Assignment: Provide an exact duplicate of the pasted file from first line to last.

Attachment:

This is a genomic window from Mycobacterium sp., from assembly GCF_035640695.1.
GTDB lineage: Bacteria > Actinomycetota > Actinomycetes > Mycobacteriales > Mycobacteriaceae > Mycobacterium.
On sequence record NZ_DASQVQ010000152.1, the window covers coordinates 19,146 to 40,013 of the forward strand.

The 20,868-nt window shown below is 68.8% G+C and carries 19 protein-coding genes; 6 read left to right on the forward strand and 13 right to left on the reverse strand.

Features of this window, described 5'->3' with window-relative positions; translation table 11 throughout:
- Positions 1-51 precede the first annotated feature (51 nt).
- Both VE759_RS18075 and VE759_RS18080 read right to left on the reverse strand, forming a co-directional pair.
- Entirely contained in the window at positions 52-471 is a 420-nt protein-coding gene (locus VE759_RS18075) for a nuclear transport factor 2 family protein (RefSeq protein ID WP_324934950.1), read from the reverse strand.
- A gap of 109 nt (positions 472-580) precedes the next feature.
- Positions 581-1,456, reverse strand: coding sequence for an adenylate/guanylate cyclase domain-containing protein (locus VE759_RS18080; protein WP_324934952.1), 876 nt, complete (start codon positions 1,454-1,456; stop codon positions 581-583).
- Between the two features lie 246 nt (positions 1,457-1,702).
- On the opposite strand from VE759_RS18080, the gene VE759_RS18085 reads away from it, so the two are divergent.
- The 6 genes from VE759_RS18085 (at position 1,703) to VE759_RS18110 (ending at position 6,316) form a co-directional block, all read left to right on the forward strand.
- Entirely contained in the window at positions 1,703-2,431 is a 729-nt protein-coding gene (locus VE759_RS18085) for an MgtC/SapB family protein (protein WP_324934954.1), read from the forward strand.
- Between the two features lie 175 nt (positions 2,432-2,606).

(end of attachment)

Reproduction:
This is a genomic window from Mycobacterium sp., from assembly GCF_035640695.1.
GTDB lineage: Bacteria > Actinomycetota > Actinomycetes > Mycobacteriales > Mycobacteriaceae > Mycobacterium.
On sequence record NZ_DASQVQ010000152.1, the window covers coordinates 19,146 to 40,013 of the forward strand.

The 20,868-nt window shown below is 68.8% G+C and carries 19 protein-coding genes; 6 read left to right on the forward strand and 13 right to left on the reverse strand.

Features of this window, described 5'->3' with window-relative positions; translation table 11 throughout:
- Positions 1-51 precede the first annotated feature (51 nt).
- Both VE759_RS18075 and VE759_RS18080 read right to left on the reverse strand, forming a co-directional pair.
- Entirely contained in the window at positions 52-471 is a 420-nt protein-coding gene (locus VE759_RS18075) for a nuclear transport factor 2 family protein (RefSeq protein ID WP_324934950.1), read from the reverse strand.
- A gap of 109 nt (positions 472-580) precedes the next feature.
- Positions 581-1,456, reverse strand: coding sequence for an adenylate/guanylate cyclase domain-containing protein (locus VE759_RS18080; protein WP_324934952.1), 876 nt, complete (start codon positions 1,454-1,456; stop codon positions 581-583).
- Between the two features lie 246 nt (positions 1,457-1,702).
- On the opposite strand from VE759_RS18080, the gene VE759_RS18085 reads away from it, so the two are divergent.
- The 6 genes from VE759_RS18085 (at position 1,703) to VE759_RS18110 (ending at position 6,316) form a co-directional block, all read left to right on the forward strand.
- Entirely contained in the window at positions 1,703-2,431 is a 729-nt protein-coding gene (locus VE759_RS18085) for an MgtC/SapB family protein (protein WP_324934954.1), read from the forward strand.
- Between the two features lie 175 nt (positions 2,432-2,606).